Even in the best of times, life is harsh in Siyagijima, a desolate village in southwest Zimbabwe. After the worst regional drought in nearly a decade and the failure of nearby crops, it is likely to be even harsher.
For 31-year-old Mejury Tererai, whose maize and cotton crops have been decimated, that means feeding her children nothing but scarce maize and groundnuts.
She would be lucky to get 50 kilos of maize this year – enough for just over a month. Her cotton is a write-off and she owes $27 (£17.47) to the firm that provided her with chemicals. If she fails to pay, they will sell her single goat or chickens or rip the corrugated iron roof from her two-roomed house, she said.
She hopes President Robert Mugabe’s government can provide basic support, but it is far from clear that it has the means.
“Our request is that we need help with food so that our children are able to go to school and concentrate,” she said in the village, 400 km (250 miles) southwest of the capital.
“Last year we had a good harvest but this year we got very little. It was too hot and we received little rain,” she added, as her two-year-old son slept on her bosom.
The drought is likely to damage harvests across southern Africa – from southern Angola to Botswana, Lesotho, Malawi, Mozambique and Namibia, the World Food Programme (WFP) says.
The impact is looking particularly serious for Zimbabwe, where the economy has been struggling for five years to recover from a catastrophic recession that was marked by billion percent hyperinflation and widespread food shortages.
The government and foreign relief agencies are still assessing needs but one official said up to 1.8 million people – more than a tenth of the population – may require food aid.
The 2015 harvest is forecast at 950,000 tonnes of maize, the staple, far less than the 1.8 million tonnes Zimbabwe’s people need.
Harare has plans to import 700,000 tonnes of white maize, which would cost $168 million, according to the latest spot prices from GrainSA, a farmers’ body in neighbouring South Africa, the region’s top producer.
But the government is already struggling to pay for expenses as basic as civil service salaries and did not plan for the imports in its 2015 budget.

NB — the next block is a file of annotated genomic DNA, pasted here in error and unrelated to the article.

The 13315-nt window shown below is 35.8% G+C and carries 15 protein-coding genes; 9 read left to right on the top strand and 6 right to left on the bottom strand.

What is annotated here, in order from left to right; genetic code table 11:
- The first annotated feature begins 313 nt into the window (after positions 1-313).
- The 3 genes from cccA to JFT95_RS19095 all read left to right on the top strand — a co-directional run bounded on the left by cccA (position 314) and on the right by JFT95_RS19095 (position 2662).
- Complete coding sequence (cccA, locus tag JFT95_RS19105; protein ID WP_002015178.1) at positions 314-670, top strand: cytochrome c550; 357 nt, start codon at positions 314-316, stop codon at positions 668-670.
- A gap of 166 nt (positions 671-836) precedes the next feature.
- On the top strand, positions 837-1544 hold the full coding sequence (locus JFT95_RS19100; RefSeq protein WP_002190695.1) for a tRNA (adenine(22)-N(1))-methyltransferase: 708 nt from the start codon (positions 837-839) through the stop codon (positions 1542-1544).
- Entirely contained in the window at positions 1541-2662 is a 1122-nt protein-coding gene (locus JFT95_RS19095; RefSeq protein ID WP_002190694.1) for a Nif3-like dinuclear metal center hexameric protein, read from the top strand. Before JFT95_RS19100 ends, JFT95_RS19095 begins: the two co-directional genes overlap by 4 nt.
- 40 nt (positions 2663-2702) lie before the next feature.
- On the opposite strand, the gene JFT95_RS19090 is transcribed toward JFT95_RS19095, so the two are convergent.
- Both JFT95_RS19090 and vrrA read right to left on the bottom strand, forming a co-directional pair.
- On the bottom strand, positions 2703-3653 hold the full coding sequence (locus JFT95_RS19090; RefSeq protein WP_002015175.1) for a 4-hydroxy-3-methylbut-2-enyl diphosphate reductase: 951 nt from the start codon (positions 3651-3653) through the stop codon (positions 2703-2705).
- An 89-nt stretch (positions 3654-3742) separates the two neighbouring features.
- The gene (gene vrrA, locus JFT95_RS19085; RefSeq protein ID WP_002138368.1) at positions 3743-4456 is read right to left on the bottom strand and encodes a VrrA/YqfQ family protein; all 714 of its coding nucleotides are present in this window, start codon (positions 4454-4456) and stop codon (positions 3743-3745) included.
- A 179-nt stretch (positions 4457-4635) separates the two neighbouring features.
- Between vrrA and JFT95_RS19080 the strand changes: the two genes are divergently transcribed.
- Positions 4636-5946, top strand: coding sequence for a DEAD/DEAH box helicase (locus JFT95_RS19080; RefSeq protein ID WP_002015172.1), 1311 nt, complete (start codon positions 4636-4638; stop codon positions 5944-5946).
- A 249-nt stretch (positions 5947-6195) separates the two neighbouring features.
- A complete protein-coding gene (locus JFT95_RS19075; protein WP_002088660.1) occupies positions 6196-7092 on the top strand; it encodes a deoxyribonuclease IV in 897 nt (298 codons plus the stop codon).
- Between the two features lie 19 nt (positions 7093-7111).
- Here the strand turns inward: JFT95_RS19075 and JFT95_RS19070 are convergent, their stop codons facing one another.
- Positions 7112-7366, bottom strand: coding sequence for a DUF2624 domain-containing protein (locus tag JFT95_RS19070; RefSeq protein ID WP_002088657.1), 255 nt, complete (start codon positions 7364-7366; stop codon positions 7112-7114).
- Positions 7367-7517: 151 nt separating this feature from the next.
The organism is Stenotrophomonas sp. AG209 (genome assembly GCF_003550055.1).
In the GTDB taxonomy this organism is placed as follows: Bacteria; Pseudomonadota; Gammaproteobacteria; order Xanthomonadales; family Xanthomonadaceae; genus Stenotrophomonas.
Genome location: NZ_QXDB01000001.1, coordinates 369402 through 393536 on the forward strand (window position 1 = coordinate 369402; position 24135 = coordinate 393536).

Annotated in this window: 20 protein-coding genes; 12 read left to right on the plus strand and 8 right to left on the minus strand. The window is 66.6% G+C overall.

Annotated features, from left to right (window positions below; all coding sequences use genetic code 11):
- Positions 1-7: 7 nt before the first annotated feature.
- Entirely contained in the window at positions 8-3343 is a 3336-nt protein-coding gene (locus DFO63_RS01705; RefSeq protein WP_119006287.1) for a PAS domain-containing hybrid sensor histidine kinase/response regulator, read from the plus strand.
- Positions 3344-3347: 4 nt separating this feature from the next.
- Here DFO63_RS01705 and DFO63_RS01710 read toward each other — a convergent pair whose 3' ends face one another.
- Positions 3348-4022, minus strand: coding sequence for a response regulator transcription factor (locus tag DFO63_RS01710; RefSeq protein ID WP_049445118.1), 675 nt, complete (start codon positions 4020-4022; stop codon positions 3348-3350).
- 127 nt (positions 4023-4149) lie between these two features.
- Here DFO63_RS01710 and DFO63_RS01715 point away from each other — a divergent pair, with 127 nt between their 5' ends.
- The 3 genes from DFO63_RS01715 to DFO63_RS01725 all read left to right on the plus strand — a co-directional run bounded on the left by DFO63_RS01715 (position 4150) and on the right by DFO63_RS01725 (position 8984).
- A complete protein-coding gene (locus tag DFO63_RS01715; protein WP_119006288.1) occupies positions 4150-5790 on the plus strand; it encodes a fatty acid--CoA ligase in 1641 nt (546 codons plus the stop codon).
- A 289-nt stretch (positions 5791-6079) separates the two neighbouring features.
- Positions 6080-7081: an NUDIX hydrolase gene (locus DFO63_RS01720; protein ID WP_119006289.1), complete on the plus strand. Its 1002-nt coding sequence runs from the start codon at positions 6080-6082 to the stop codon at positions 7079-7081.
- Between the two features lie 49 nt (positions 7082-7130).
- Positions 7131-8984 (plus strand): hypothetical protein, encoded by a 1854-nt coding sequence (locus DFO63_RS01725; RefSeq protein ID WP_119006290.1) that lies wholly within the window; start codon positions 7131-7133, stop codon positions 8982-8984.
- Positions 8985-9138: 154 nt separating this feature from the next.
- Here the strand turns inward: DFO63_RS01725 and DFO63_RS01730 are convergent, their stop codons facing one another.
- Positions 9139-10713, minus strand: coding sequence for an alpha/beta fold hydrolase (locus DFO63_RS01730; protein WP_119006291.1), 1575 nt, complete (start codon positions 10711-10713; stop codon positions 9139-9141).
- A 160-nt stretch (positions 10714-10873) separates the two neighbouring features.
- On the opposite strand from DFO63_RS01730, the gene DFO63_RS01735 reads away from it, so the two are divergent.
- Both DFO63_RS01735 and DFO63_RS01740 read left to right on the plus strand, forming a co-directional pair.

That means the burden is likely to fall on the shoulders of international donors, who have been distributing food since 2004 despite broad economic sanctions imposed by the West after the seizure of thousands of white-owned farms from 2000 and a violent election in 2002.
WFP director for Zimbabwe Sory Ouane told Reuters the United Nations agency was looking for $60 million for local food aid.
DROUGHT IN ‘MAIZE BELT’
Neighbouring Zambia and South Africa, from which Zimbabwe has imported maize in the past, also face dramatically lower harvests.
Zambian agriculture minister Given Lubinda told Reuters this month his country’s yield would drop 21 percent but it would still produce an export surplus of 876,000 tonnes.
In a recent estimate, the WFP said crop failure rates in parts of South Africa’s maize belt had been over 50 percent. South Africa grows more than 40 percent of regional maize.
At least 600,000 people in Malawi also need food aid after their crops were washed away by massive flooding in January, the WFP said.
In Gokwe South, Tererai’s district of Zimbabwe, the government estimates 60 percent of the maize crop has failed. Even the larger scale farmers have not been spared.
“We are expecting 6-1/2 tonnes. Last year we had 15-1/2. This year’s crop was severely affected by heat,” said mother-of-three Rosewitha Manjovha, another farmer.
Although drought is blamed for this year’s crop failure, Zimbabwean farmers are reluctant to grow small grains such as sorghum and millet, which are more resistant to drought but are not widely eaten in Zimbabwe.
Most farmers also struggle to buy seed and fertiliser. A 10 kg pack of seed costs up to $30 while a 50 kg bag of fertiliser costs $40, a fortune to many.
Farmers also lose up to 35 percent of harvested maize due to poor storage, according to the WFP.
To counter this, it is piloting a project in which farmers store up to a tonne of maize in airtight canvas “cocoons” that keep oxygen and moisture out. The maize can then be stored for more than six months without being attacked by weevils.